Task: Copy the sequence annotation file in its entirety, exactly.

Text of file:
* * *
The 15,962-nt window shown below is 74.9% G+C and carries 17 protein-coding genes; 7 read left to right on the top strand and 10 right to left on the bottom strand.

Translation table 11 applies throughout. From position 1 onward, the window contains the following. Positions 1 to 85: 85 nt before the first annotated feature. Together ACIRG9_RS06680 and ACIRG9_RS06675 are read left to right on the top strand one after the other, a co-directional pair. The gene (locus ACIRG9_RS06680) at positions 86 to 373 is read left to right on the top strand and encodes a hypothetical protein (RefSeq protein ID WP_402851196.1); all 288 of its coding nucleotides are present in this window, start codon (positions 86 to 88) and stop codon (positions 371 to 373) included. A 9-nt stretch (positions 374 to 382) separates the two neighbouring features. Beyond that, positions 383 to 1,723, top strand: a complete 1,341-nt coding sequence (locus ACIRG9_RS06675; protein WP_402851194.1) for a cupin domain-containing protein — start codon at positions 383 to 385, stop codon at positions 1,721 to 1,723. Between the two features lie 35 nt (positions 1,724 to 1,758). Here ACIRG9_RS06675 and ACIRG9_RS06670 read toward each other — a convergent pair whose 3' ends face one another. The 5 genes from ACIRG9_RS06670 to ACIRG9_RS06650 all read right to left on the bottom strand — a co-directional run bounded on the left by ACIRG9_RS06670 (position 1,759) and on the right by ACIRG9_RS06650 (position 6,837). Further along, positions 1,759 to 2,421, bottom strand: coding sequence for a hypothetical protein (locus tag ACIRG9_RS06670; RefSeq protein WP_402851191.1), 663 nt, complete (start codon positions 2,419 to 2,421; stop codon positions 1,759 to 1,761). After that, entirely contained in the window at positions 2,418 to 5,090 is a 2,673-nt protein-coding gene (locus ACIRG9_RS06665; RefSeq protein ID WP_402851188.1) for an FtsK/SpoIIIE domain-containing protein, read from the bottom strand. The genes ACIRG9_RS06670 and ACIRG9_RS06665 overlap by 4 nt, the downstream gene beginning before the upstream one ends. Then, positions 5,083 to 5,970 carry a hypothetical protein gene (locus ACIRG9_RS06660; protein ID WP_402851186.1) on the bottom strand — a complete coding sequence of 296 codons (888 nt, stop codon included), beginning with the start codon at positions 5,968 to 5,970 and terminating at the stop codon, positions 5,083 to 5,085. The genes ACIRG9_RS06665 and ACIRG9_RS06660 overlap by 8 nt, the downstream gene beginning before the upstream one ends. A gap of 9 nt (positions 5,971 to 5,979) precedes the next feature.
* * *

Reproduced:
The 15,962-nt window shown below is 74.9% G+C and carries 17 protein-coding genes; 7 read left to right on the top strand and 10 right to left on the bottom strand.

Translation table 11 applies throughout. From position 1 onward, the window contains the following. Positions 1 to 85: 85 nt before the first annotated feature. Together ACIRG9_RS06680 and ACIRG9_RS06675 are read left to right on the top strand one after the other, a co-directional pair. The gene (locus ACIRG9_RS06680) at positions 86 to 373 is read left to right on the top strand and encodes a hypothetical protein (RefSeq protein ID WP_402851196.1); all 288 of its coding nucleotides are present in this window, start codon (positions 86 to 88) and stop codon (positions 371 to 373) included. A 9-nt stretch (positions 374 to 382) separates the two neighbouring features. Beyond that, positions 383 to 1,723, top strand: a complete 1,341-nt coding sequence (locus ACIRG9_RS06675; protein WP_402851194.1) for a cupin domain-containing protein — start codon at positions 383 to 385, stop codon at positions 1,721 to 1,723. Between the two features lie 35 nt (positions 1,724 to 1,758). Here ACIRG9_RS06675 and ACIRG9_RS06670 read toward each other — a convergent pair whose 3' ends face one another. The 5 genes from ACIRG9_RS06670 to ACIRG9_RS06650 all read right to left on the bottom strand — a co-directional run bounded on the left by ACIRG9_RS06670 (position 1,759) and on the right by ACIRG9_RS06650 (position 6,837). Further along, positions 1,759 to 2,421, bottom strand: coding sequence for a hypothetical protein (locus tag ACIRG9_RS06670; RefSeq protein WP_402851191.1), 663 nt, complete (start codon positions 2,419 to 2,421; stop codon positions 1,759 to 1,761). After that, entirely contained in the window at positions 2,418 to 5,090 is a 2,673-nt protein-coding gene (locus ACIRG9_RS06665; RefSeq protein ID WP_402851188.1) for an FtsK/SpoIIIE domain-containing protein, read from the bottom strand. The genes ACIRG9_RS06670 and ACIRG9_RS06665 overlap by 4 nt, the downstream gene beginning before the upstream one ends. Then, positions 5,083 to 5,970 carry a hypothetical protein gene (locus ACIRG9_RS06660; protein ID WP_402851186.1) on the bottom strand — a complete coding sequence of 296 codons (888 nt, stop codon included), beginning with the start codon at positions 5,968 to 5,970 and terminating at the stop codon, positions 5,083 to 5,085. The genes ACIRG9_RS06665 and ACIRG9_RS06660 overlap by 8 nt, the downstream gene beginning before the upstream one ends. A gap of 9 nt (positions 5,971 to 5,979) precedes the next feature.